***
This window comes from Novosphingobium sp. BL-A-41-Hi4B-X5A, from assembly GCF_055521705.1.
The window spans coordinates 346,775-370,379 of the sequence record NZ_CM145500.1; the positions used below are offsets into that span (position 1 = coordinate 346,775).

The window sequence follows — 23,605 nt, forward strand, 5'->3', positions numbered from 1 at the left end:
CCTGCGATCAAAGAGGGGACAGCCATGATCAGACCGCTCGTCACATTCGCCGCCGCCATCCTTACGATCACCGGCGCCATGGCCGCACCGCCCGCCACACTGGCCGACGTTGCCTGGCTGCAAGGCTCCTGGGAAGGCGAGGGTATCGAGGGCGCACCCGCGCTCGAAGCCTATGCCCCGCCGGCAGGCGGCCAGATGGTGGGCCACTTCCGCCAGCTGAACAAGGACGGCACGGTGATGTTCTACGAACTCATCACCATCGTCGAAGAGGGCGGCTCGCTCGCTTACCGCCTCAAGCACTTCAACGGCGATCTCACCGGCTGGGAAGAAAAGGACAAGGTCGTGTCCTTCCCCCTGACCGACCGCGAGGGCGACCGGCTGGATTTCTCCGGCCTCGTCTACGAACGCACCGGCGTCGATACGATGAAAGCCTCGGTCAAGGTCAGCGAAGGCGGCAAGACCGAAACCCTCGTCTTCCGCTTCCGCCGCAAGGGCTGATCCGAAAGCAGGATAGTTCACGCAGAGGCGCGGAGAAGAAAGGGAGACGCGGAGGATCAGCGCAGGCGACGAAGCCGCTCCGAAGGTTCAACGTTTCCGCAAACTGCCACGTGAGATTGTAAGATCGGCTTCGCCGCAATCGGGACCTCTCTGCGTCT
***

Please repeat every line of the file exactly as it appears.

This window comes from Novosphingobium sp. BL-A-41-Hi4B-X5A, from assembly GCF_055521705.1.
The window spans coordinates 346,775-370,379 of the sequence record NZ_CM145500.1; the positions used below are offsets into that span (position 1 = coordinate 346,775).

The window sequence follows — 23,605 nt, forward strand, 5'->3', positions numbered from 1 at the left end:
CCTGCGATCAAAGAGGGGACAGCCATGATCAGACCGCTCGTCACATTCGCCGCCGCCATCCTTACGATCACCGGCGCCATGGCCGCACCGCCCGCCACACTGGCCGACGTTGCCTGGCTGCAAGGCTCCTGGGAAGGCGAGGGTATCGAGGGCGCACCCGCGCTCGAAGCCTATGCCCCGCCGGCAGGCGGCCAGATGGTGGGCCACTTCCGCCAGCTGAACAAGGACGGCACGGTGATGTTCTACGAACTCATCACCATCGTCGAAGAGGGCGGCTCGCTCGCTTACCGCCTCAAGCACTTCAACGGCGATCTCACCGGCTGGGAAGAAAAGGACAAGGTCGTGTCCTTCCCCCTGACCGACCGCGAGGGCGACCGGCTGGATTTCTCCGGCCTCGTCTACGAACGCACCGGCGTCGATACGATGAAAGCCTCGGTCAAGGTCAGCGAAGGCGGCAAGACCGAAACCCTCGTCTTCCGCTTCCGCCGCAAGGGCTGATCCGAAAGCAGGATAGTTCACGCAGAGGCGCGGAGAAGAAAGGGAGACGCGGAGGATCAGCGCAGGCGACGAAGCCGCTCCGAAGGTTCAACGTTTCCGCAAACTGCCACGTGAGATTGTAAGATCGGCTTCGCCGCAATCGGGACCTCTCTGCGTCT